Methamphetamine, typically just called meth, is a serious drug that can lead to severe withdrawal symptoms. Dependency is a serious problem for those with meth addiction. Even if somebody tries to stop using meth, you may continue to struggle with the signs of withdrawal, which often leads to further substance use.
The symptoms of meth withdrawal can differ from person to person. This timeline lends some insight into what it is like to detox from meth.
Meth Withdrawal - First Days
For the first two days, you may experience many symptoms of meth withdrawal. This feels like crashing, and the symptoms can start when you first stop using meth. You may feel that you no longer have energy, and you may feel that your way of thinking changes. This is often exacerbated by stomach cramps, nausea, and general discomfort.
Meth Withdrawal - First Week
In the first weeks of meth withdrawal, you may feel your symptoms worsen. During this time, you might experience a lot of depression and anxiety. Many people begin to feel exhausted, especially with other symptoms that emerge, including aching muscles and shaking. They also have intense, growing cravings to use meth.
Meth Withdrawal - First Month
In the next few weeks, you may experience some changes in your physical symptoms. While you may no longer feel physically ill, this does not mean that you are not craving the drug intensely anymore. You may also find yourself still feeling exhausted, listless, depressed, and anxious.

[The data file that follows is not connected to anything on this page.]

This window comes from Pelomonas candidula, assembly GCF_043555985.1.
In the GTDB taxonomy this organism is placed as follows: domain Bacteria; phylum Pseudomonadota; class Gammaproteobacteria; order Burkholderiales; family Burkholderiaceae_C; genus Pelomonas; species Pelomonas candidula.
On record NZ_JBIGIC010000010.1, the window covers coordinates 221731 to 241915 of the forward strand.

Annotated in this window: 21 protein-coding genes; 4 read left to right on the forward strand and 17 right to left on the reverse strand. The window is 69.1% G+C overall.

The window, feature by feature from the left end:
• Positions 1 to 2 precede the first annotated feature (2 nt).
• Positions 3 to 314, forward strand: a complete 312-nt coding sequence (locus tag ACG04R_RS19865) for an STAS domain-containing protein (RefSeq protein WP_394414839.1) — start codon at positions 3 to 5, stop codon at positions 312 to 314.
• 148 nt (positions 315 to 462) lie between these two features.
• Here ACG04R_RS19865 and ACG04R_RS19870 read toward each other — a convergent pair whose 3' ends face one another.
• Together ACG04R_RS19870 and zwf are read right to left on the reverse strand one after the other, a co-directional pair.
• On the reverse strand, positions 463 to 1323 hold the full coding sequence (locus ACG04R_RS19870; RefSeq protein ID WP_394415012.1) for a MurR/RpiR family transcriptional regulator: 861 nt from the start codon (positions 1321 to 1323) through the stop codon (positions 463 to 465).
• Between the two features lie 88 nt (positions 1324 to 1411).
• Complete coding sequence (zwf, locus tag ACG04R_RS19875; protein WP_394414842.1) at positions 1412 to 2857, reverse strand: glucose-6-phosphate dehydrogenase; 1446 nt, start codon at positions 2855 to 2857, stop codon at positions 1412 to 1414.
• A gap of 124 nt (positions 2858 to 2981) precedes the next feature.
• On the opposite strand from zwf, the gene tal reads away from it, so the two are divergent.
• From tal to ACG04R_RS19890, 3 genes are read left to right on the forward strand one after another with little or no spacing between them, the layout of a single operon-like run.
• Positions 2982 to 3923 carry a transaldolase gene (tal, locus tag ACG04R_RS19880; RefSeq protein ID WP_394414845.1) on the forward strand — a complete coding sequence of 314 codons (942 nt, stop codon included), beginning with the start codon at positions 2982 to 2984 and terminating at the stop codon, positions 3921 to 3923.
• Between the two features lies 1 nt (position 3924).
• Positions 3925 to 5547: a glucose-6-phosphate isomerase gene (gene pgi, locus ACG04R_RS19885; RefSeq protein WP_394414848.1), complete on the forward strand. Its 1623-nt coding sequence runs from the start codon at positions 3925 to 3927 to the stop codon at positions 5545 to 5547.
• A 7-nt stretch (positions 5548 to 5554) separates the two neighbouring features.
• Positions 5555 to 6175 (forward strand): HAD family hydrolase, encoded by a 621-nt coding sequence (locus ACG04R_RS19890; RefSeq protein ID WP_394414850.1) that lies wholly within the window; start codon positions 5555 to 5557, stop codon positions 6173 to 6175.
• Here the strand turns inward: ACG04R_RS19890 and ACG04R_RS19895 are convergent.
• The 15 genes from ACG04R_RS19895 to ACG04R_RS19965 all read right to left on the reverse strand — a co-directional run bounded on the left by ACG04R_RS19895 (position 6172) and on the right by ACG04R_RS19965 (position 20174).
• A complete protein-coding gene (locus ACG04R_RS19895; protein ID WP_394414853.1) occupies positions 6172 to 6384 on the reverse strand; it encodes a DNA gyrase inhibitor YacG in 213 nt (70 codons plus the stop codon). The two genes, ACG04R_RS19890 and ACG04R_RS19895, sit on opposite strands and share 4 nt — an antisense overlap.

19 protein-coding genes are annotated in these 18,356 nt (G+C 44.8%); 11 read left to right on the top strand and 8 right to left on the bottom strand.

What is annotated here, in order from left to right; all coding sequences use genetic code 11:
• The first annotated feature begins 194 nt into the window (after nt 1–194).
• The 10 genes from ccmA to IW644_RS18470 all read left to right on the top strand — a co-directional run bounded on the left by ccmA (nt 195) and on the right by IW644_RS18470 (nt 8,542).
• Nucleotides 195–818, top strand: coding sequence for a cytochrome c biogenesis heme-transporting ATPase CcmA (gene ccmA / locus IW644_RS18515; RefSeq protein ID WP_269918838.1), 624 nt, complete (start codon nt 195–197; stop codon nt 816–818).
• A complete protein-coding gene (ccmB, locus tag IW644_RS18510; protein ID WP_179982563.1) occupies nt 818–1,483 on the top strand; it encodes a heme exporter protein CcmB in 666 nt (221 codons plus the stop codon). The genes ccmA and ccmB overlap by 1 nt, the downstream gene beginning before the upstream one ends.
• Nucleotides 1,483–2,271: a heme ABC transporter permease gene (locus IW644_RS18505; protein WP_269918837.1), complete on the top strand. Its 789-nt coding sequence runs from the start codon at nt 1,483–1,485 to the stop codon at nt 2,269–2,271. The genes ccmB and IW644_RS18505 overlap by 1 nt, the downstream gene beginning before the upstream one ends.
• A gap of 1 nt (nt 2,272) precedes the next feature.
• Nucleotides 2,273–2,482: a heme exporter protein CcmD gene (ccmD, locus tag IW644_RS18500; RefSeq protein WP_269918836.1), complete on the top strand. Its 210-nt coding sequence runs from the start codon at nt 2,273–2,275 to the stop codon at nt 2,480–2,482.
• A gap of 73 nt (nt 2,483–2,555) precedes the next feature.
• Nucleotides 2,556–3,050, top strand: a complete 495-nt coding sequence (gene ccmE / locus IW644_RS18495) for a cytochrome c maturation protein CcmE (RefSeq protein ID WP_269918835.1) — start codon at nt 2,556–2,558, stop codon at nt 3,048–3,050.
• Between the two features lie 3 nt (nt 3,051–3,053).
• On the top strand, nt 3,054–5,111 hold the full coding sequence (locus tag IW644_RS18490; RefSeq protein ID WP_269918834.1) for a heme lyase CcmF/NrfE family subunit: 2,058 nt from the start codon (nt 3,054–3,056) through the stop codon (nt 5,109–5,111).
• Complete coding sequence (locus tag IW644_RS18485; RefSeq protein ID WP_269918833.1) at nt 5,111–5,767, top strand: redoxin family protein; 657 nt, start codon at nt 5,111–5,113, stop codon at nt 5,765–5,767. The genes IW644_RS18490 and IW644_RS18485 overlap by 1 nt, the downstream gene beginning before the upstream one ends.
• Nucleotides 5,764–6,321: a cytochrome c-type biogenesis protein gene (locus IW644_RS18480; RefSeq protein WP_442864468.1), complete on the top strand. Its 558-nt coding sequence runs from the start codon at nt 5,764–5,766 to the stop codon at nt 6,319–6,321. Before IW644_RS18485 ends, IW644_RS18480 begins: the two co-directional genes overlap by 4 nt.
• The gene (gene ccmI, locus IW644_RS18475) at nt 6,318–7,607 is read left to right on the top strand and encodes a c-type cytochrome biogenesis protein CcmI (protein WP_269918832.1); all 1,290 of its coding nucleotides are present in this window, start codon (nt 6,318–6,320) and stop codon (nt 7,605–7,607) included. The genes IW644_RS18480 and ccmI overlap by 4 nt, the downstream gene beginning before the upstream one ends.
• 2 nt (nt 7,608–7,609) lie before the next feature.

Meth Withdrawal - After the First Month
While you may no longer feel immediately ill at this point, it does not mean you no longer have symptoms of withdrawal. It also does not mean there is no chance of relapse. While symptoms may continue to fade, your anxiety and depression may increase during this time. It is often during these times that people want to self-medicate with substances, especially if these mental health concerns were one reason to use substances in the first place.
What Is the Best Way to Quit Using Meth?
Medical detox is the safest and most effective way to treat withdrawal symptoms associated with meth. Medical detox involves monitoring of treatment and vital signs. After detox, patients attend counseling and other treatments to maintain their sobriety.
Are you interested in changing your life? Do you want to stop using meth, or know somebody who is dealing with substance abuse issues? Make an appointment with a professional today to learn more about drug detoxification.